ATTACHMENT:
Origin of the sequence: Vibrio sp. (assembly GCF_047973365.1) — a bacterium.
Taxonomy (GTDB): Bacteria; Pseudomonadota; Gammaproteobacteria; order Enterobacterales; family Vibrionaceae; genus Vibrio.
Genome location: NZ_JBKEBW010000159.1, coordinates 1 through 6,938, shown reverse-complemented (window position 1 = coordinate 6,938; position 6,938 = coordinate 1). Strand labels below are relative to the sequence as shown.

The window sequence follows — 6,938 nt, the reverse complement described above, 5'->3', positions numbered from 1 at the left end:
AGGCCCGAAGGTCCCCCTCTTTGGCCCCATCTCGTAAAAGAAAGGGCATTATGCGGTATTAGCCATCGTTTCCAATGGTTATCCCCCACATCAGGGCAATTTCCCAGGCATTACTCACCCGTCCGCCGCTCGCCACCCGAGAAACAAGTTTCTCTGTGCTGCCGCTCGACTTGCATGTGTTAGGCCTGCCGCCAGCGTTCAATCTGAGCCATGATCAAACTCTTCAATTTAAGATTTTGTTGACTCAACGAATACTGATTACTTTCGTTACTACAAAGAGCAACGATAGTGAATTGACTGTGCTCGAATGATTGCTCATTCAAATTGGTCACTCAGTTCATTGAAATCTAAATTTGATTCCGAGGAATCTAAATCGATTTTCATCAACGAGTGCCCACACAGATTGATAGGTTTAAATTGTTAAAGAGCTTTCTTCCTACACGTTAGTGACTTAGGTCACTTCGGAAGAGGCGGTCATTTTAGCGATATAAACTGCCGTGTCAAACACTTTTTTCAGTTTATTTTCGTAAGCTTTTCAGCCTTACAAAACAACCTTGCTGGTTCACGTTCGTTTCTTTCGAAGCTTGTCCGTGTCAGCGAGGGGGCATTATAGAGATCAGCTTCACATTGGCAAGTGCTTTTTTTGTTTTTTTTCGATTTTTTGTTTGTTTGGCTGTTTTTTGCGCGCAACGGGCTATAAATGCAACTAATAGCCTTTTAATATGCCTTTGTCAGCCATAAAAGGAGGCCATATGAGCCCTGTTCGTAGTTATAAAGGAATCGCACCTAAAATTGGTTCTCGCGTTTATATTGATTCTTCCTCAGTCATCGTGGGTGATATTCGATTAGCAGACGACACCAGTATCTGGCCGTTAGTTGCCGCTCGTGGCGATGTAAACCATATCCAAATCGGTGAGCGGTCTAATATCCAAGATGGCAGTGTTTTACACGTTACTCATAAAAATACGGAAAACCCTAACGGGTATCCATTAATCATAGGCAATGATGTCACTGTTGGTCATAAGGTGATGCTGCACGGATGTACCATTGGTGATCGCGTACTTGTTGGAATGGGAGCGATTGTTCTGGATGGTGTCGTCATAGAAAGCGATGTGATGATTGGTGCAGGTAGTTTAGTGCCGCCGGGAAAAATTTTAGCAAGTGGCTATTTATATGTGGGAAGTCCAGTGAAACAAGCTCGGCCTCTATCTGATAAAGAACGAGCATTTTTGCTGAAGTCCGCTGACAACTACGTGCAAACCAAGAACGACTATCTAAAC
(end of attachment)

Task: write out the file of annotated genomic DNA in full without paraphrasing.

Origin of the sequence: Vibrio sp. (assembly GCF_047973365.1) — a bacterium.
Taxonomy (GTDB): Bacteria; Pseudomonadota; Gammaproteobacteria; order Enterobacterales; family Vibrionaceae; genus Vibrio.
Genome location: NZ_JBKEBW010000159.1, coordinates 1 through 6,938, shown reverse-complemented (window position 1 = coordinate 6,938; position 6,938 = coordinate 1). Strand labels below are relative to the sequence as shown.

The window sequence follows — 6,938 nt, the reverse complement described above, 5'->3', positions numbered from 1 at the left end:
AGGCCCGAAGGTCCCCCTCTTTGGCCCCATCTCGTAAAAGAAAGGGCATTATGCGGTATTAGCCATCGTTTCCAATGGTTATCCCCCACATCAGGGCAATTTCCCAGGCATTACTCACCCGTCCGCCGCTCGCCACCCGAGAAACAAGTTTCTCTGTGCTGCCGCTCGACTTGCATGTGTTAGGCCTGCCGCCAGCGTTCAATCTGAGCCATGATCAAACTCTTCAATTTAAGATTTTGTTGACTCAACGAATACTGATTACTTTCGTTACTACAAAGAGCAACGATAGTGAATTGACTGTGCTCGAATGATTGCTCATTCAAATTGGTCACTCAGTTCATTGAAATCTAAATTTGATTCCGAGGAATCTAAATCGATTTTCATCAACGAGTGCCCACACAGATTGATAGGTTTAAATTGTTAAAGAGCTTTCTTCCTACACGTTAGTGACTTAGGTCACTTCGGAAGAGGCGGTCATTTTAGCGATATAAACTGCCGTGTCAAACACTTTTTTCAGTTTATTTTCGTAAGCTTTTCAGCCTTACAAAACAACCTTGCTGGTTCACGTTCGTTTCTTTCGAAGCTTGTCCGTGTCAGCGAGGGGGCATTATAGAGATCAGCTTCACATTGGCAAGTGCTTTTTTTGTTTTTTTTCGATTTTTTGTTTGTTTGGCTGTTTTTTGCGCGCAACGGGCTATAAATGCAACTAATAGCCTTTTAATATGCCTTTGTCAGCCATAAAAGGAGGCCATATGAGCCCTGTTCGTAGTTATAAAGGAATCGCACCTAAAATTGGTTCTCGCGTTTATATTGATTCTTCCTCAGTCATCGTGGGTGATATTCGATTAGCAGACGACACCAGTATCTGGCCGTTAGTTGCCGCTCGTGGCGATGTAAACCATATCCAAATCGGTGAGCGGTCTAATATCCAAGATGGCAGTGTTTTACACGTTACTCATAAAAATACGGAAAACCCTAACGGGTATCCATTAATCATAGGCAATGATGTCACTGTTGGTCATAAGGTGATGCTGCACGGATGTACCATTGGTGATCGCGTACTTGTTGGAATGGGAGCGATTGTTCTGGATGGTGTCGTCATAGAAAGCGATGTGATGATTGGTGCAGGTAGTTTAGTGCCGCCGGGAAAAATTTTAGCAAGTGGCTATTTATATGTGGGAAGTCCAGTGAAACAAGCTCGGCCTCTATCTGATAAAGAACGAGCATTTTTGCTGAAGTCCGCTGACAACTACGTGCAAACCAAGAACGACTATCTAAAC